Have you ever watched how much impact a good coach can have on little kids in a youth league game? if not, go and watch a few, and then think about it. On nearly every play, a little kid will play noticeably better if the coach calls out his name and reminds him to run hard or to be ready or to stick his face into the action. In big games among college and pro stars, it’s not much different.
If I had to choose the one most overlooked skill in sports, especially in sports at the pre-professional level, I would choose reminders. Common sense is convincing enough: if someone reminds you of something just before you need to do it, you are a lot more likely to remember to do it.
For example, if you have players who are lucky enough to have parents who remind them to take their homework assignments to school each morning, they are very likely to arrive at school with their homework assignments.
If you have an assistant who reminds you each time you have a meeting, you are very likely to show up at each of your scheduled meetings.
As different as people are, it would be difficult to find anyone who would argue over the fact that timely reminders are very useful in a variety of circumstances. The assistant in my dentist’s office always calls the day before an appointment to remind me to be there at the appointed time. And it works!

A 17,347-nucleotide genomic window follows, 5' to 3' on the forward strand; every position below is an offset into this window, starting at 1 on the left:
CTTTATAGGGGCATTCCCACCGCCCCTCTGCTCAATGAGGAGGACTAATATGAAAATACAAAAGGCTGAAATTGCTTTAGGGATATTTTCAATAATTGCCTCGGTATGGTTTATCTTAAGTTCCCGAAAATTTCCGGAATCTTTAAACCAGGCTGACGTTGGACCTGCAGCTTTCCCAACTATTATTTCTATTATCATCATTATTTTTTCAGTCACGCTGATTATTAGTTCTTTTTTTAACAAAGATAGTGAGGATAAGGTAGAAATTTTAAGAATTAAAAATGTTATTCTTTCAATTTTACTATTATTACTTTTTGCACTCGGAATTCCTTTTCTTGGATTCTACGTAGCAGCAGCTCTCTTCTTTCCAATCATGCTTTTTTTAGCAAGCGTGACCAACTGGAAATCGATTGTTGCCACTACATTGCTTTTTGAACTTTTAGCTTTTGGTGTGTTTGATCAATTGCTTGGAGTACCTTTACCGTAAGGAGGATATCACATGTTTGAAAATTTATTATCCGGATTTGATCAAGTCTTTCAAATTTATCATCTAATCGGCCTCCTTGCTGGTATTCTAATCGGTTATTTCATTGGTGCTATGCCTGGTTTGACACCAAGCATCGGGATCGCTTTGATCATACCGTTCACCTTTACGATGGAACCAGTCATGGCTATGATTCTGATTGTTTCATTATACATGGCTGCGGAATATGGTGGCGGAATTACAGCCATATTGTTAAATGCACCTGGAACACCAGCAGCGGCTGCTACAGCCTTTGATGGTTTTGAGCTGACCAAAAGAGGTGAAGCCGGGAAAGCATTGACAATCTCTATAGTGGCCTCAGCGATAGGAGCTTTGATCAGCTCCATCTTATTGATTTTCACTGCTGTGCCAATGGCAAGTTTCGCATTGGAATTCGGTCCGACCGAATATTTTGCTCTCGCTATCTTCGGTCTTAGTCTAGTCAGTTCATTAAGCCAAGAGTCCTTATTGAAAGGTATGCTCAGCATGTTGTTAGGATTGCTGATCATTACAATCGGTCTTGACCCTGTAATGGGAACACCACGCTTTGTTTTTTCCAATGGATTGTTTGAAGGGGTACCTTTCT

Game after game, season after season, generation after generation, athletes fail to do the things they can do on basketball and volleyball courts; on baseball and football fields; on ice, in the sand, or on clay. You name it, athletes forget it and, as every experienced coach will quickly tell you, these “unexplainable lapses” will happen at the most inopportune times.
Why do unexplainable lapses seem to happen so often to some teams but not to others? The answer is usually easily explained. Some teams have “reminderers” and most teams don’t.
How do you keep players from forgetting the stuff you thought for sure they would remember? You have to get in the habit of reminding them over and over again. Good players, leaders, and those truly wanting to win championships and maximize their teams’ potential have to get in the habit of reminding constantly.
What wins games and leads teams is the ability to tell players the things that need to get done before they happen.